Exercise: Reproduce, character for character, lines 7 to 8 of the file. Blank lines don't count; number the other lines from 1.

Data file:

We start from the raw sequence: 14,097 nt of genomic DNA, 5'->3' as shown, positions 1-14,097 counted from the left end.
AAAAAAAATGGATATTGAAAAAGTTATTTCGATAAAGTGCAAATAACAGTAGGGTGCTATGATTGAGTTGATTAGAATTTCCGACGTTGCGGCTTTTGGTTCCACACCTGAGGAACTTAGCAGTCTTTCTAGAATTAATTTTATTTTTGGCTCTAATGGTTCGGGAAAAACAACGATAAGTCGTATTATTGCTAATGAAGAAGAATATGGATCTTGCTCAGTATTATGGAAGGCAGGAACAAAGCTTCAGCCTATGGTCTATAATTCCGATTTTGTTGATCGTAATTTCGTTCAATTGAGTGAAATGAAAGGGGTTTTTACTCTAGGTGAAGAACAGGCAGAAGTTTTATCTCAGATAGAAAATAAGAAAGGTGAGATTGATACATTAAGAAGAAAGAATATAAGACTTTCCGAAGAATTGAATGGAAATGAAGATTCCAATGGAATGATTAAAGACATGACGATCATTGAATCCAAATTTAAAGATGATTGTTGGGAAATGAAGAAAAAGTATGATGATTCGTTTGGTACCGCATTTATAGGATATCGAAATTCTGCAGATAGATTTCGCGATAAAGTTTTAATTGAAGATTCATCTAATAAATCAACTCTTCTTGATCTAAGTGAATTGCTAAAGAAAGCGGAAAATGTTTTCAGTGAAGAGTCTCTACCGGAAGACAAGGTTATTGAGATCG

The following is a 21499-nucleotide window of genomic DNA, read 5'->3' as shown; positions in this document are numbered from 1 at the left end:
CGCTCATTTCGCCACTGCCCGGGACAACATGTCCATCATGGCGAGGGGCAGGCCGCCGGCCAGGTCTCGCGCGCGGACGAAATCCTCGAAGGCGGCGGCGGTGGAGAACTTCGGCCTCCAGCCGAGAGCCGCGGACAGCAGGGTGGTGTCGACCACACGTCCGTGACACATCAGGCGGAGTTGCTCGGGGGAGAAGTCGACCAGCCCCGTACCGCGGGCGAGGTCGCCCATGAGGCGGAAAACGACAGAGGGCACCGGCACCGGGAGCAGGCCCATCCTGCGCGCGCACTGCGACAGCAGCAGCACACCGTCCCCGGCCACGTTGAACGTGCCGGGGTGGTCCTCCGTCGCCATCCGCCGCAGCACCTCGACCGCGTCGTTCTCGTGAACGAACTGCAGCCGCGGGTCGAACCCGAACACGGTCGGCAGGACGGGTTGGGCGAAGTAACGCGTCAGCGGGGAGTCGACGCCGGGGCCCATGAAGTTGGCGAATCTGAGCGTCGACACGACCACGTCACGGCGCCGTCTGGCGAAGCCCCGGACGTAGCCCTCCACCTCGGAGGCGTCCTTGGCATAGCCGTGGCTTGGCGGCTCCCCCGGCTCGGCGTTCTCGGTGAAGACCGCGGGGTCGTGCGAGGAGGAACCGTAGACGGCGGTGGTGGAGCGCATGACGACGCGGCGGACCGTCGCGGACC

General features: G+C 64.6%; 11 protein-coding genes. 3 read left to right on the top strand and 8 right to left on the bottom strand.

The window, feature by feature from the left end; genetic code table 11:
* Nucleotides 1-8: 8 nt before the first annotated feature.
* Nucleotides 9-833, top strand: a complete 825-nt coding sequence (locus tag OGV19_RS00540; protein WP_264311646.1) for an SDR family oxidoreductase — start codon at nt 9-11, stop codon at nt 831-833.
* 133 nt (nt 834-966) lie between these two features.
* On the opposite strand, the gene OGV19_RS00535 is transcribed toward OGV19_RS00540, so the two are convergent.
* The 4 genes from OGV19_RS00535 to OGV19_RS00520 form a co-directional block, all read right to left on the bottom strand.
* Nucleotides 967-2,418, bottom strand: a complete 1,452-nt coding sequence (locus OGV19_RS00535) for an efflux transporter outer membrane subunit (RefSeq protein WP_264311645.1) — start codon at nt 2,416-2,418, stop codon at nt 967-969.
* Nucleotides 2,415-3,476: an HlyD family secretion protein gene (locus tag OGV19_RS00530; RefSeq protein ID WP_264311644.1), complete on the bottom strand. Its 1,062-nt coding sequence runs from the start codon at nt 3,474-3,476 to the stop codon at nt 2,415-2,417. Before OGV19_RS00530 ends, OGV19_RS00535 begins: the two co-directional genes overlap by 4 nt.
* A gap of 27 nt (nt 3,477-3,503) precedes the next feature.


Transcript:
* Nucleotides 1-8: 8 nt before the first annotated feature.
* Nucleotides 9-833, top strand: a complete 825-nt coding sequence (locus tag OGV19_RS00540; protein WP_264311646.1) for an SDR family oxidoreductase — start codon at nt 9-11, stop codon at nt 831-833.